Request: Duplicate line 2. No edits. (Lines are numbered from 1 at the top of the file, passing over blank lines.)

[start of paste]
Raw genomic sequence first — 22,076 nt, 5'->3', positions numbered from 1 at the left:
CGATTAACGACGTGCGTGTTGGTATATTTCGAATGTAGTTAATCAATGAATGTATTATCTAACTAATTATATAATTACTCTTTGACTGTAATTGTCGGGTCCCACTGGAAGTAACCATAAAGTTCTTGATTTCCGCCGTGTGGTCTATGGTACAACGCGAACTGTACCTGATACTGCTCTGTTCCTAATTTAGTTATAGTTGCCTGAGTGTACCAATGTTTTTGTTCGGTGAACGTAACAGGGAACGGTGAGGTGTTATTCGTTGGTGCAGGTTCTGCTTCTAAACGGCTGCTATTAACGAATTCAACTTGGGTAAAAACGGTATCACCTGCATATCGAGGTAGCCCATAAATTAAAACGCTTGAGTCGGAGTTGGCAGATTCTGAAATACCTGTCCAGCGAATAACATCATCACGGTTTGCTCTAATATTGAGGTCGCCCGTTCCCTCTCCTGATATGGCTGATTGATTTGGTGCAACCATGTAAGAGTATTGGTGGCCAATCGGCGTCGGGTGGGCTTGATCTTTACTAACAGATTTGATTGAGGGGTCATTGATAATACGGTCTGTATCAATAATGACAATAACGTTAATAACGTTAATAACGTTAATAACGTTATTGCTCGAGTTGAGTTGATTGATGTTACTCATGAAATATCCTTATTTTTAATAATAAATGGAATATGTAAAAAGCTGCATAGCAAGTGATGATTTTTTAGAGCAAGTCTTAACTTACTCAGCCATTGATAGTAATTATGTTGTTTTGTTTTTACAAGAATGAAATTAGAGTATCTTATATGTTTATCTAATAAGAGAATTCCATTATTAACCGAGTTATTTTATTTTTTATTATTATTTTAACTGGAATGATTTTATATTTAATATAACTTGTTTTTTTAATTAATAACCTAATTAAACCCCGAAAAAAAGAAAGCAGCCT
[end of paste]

CGATTAACGACGTGCGTGTTGGTATATTTCGAATGTAGTTAATCAATGAATGTATTATCTAACTAATTATATAATTACTCTTTGACTGTAATTGTCGGGTCCCACTGGAAGTAACCATAAAGTTCTTGATTTCCGCCGTGTGGTCTATGGTACAACGCGAACTGTACCTGATACTGCTCTGTTCCTAATTTAGTTATAGTTGCCTGAGTGTACCAATGTTTTTGTTCGGTGAACGTAACAGGGAACGGTGAGGTGTTATTCGTTGGTGCAGGTTCTGCTTCTAAACGGCTGCTATTAACGAATTCAACTTGGGTAAAAACGGTATCACCTGCATATCGAGGTAGCCCATAAATTAAAACGCTTGAGTCGGAGTTGGCAGATTCTGAAATACCTGTCCAGCGAATAACATCATCACGGTTTGCTCTAATATTGAGGTCGCCCGTTCCCTCTCCTGATATGGCTGATTGATTTGGTGCAACCATGTAAGAGTATTGGTGGCCAATCGGCGTCGGGTGGGCTTGATCTTTACTAACAGATTTGATTGAGGGGTCATTGATAATACGGTCTGTATCAATAATGACAATAACGTTAATAACGTTAATAACGTTAATAACGTTATTGCTCGAGTTGAGTTGATTGATGTTACTCATGAAATATCCTTATTTTTAATAATAAATGGAATATGTAAAAAGCTGCATAGCAAGTGATGATTTTTTAGAGCAAGTCTTAACTTACTCAGCCATTGATAGTAATTATGTTGTTTTGTTTTTACAAGAATGAAATTAGAGTATCTTATATGTTTATCTAATAAGAGAATTCCATTATTAACCGAGTTATTTTATTTTTTATTATTATTTTAACTGGAATGATTTTATATTTAATATAACTTGTTTTTTTAATTAATAACCTAATTAAACCCCGAAAAAAAGAAAGCAGCCT